A nfnf letter

We like to read letters to the editor from Wolfvillians. It gives us an idea what our fellow residents think since we don’t often get to hear their views expressed at town hall meetings. The latest letter which caught our attention was in The Register a few days ago with the header “County’s got a deal for you“. [There is a copy posted at Nofarmsnofoods]

The writer comments on Kings County’s “special treatment plan” for people who have agricultural land which they wish rezoned “but can’t because of some pesky old by-law“.

We do not know whether the 7 points laid out in the letter are accurate. They may be as we are aware that Councils will often give favoured interest groups special treatment, will do what they want to do, are deaf to constituents who disagree and often use taxpayers money for expensive consultants to conveniently back them up. We are absolutely on side with Ms. Haig-Stewart if there has been an abuse of due process. As a resident of Wolfville concerned with “fair and ethical” governance we  expect to see her speak up when she sees it happen here.

The writer appears to be against the transformation of farmland into other uses. What is of interest to us is that we have not seen an equivalent concern about “developments” in Wolfville. Did she write a letter when the Woodman lands orchards were rezoned? Was she vocal about Railtown which was built on dykeland?  Since she shows concern for this issue in areas outside of Wolfville was she helping put up signs to stop the transformation of farmland in New Minas into mega stores like Future Shop, Home Depot et al and their parking lots? Perhaps she is new to the area. Or we missed seeing her complaints. Or perhaps she favours developments in New Minas and Wolfville, just not in Greenwich and Port Williams.

We take issue with one of her statements.

WARNING – You will repeatedly have to listen to the arguments of the overwhelming majority of your fellow citizens who oppose the Special Treatment Plan and believe instead, in fair and ethical government and the need to save our agricultural resources for future generations. [emph ours]

Overwhelming majority of your fellow citizens? Could we please have some evidence for that notion? Was there a survey? No one asked us. [And if there was a survey answering it would have to be mandatory with a penalty to be valid as we have been told over and over again concerning the long form census.] Is she just counting signs for and against? This is not evidence. Anyway, at least as many properties don’t have signs of either type as have them.  And the statement is not very specific. Which citizens does she refer to? Citizens of Canada? Not likely. Are these citizens of the whole Province who are “overwhelmingsly against” Kings Council on this issue, or just citizens in the Valley, or just citizens in Kings Co., or just citizens of Wolfville? Or perhaps they are just citizens in the writer’s social circle.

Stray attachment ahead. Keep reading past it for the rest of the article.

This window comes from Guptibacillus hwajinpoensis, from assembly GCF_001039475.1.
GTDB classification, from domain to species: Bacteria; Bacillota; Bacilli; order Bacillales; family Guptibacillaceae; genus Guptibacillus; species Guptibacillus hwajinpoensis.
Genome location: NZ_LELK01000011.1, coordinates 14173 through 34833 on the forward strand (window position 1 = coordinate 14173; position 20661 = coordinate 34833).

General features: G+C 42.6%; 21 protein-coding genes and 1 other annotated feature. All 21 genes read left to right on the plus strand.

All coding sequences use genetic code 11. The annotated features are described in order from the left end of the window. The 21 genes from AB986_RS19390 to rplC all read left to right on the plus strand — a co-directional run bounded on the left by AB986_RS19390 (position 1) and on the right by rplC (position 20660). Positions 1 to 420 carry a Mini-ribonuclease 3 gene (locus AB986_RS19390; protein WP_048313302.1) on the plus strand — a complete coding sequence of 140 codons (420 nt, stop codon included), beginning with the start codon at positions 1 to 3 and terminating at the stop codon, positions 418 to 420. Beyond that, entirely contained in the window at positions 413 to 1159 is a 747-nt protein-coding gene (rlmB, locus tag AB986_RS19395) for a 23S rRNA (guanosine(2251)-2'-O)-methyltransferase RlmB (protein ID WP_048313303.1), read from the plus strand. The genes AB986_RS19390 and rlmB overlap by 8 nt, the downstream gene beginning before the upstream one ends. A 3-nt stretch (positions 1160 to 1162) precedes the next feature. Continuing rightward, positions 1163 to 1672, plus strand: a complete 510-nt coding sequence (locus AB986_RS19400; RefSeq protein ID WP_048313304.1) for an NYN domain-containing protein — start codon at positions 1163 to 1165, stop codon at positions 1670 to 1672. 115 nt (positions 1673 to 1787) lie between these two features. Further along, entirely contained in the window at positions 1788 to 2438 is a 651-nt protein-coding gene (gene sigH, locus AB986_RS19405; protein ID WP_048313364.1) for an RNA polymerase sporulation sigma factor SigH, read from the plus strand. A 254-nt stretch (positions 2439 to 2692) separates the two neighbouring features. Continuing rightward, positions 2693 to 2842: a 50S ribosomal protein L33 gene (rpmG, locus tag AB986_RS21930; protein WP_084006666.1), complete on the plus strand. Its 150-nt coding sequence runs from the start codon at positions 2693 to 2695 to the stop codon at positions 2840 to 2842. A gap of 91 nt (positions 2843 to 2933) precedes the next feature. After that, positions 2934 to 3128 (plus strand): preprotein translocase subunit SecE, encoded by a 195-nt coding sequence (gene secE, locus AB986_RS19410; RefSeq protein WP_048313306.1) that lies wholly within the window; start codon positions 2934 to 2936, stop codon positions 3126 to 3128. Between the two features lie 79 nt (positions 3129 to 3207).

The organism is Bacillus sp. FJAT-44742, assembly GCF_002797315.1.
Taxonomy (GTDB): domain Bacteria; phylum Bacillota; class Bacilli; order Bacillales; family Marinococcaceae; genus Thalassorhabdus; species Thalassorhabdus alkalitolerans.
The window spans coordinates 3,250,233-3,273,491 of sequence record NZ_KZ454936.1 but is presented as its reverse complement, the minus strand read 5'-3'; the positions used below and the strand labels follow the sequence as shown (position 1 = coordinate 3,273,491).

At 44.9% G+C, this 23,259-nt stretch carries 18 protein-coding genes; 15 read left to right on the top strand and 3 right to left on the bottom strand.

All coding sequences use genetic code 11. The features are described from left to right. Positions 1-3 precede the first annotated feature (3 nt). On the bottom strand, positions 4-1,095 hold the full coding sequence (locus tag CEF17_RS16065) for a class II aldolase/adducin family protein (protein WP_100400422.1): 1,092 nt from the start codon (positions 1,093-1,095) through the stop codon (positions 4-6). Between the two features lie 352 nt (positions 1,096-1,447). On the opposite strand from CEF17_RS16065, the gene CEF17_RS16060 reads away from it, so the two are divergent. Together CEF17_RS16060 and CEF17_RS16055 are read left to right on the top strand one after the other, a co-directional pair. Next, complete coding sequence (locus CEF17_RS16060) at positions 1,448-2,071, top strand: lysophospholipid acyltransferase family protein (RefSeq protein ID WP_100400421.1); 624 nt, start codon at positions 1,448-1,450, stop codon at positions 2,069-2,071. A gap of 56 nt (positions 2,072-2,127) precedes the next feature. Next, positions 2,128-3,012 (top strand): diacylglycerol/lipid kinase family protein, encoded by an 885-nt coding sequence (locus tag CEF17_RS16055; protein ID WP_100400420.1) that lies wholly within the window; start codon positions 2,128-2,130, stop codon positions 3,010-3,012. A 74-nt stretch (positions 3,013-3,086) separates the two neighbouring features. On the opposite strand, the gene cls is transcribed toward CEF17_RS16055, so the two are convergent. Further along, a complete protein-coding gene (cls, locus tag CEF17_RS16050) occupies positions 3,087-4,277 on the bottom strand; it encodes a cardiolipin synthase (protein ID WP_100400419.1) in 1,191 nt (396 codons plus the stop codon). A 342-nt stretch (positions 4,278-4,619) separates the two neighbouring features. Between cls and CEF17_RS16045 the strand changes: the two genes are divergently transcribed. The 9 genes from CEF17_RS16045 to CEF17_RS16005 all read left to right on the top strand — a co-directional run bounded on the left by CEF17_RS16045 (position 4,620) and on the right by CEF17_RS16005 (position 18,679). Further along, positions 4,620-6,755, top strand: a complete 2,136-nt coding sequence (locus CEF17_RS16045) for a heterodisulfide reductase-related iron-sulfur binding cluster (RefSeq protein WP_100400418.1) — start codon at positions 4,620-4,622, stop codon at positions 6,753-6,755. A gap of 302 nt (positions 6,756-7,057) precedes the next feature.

This is a complex issue. A balance needs to be struck and the people best qualified to decide are those who live and work in the area concerned. The NFNF campaign has become a cause celebre. There always seems to be one to keep the activists active.

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3 responses to “A nfnf letter

  1. Good points. Saying “everyone else agrees with me, so should you” is a time-honored weak argument.

    I think one question sometimes underexplored, and maybe applicable to some of your examples, is that of culture/long-term orientation. How does redevelopment and rezoning fit in with the mission and culture of the community? In the case of Railtown, that could be viewed as something that enhances Wolfville and doesn’t upset the balance, whereas this rezoning (even if big boxes are excluded and it’s mostly light commercial, suburban, and urban agricultural) could fundamentally change the character of the area, for better or worse. And really, in the case of the Silver Fox Dr. development with Future Shop, etc., , it’s an area already encroached on, and the character of New Minas already so commercial that it’s not really an affront to the agricultural sensibility or pre-existing nature of the community.

  2. Railtown could be viewed as something that enhances Wolfville and doesn’t upset the balance? Railtown is a horrific architectural pastiche; a poorly executed, over sized, Disney on the dykes that I would argue has degraded Wolfville’s character.

    I agree with your thoughts on New Minas though.

  3. Who knows what the “majority” think? Personally, I look to the merits of the analysis that underpins a viewpoint. I’ve not been overly impressed by either the “facts” or “logic” used by NFNF. Previously I have provided a critique of views expressed by NFNF. The NFNF response has not been persuasive.

    As to Railtown, I think it may be a regrettable commercial mistake. Downtown Wolfville actually has/had an under-exploited natural commercial advantage, namely views over the dykes and water and Blomidon. Historically the water-side was the seedy side — dockyards and then rail transport — and so the town was developed around a street scape. (Or this is how it seems to me, a recent arrival, correct me if I’m wrong.) Nowadays, I find it difficult to understand why downtown has turned its commercial back on the views which seem to me to be its biggest natural advantage.

    Frankly, I think Wolfville Town has mucked up.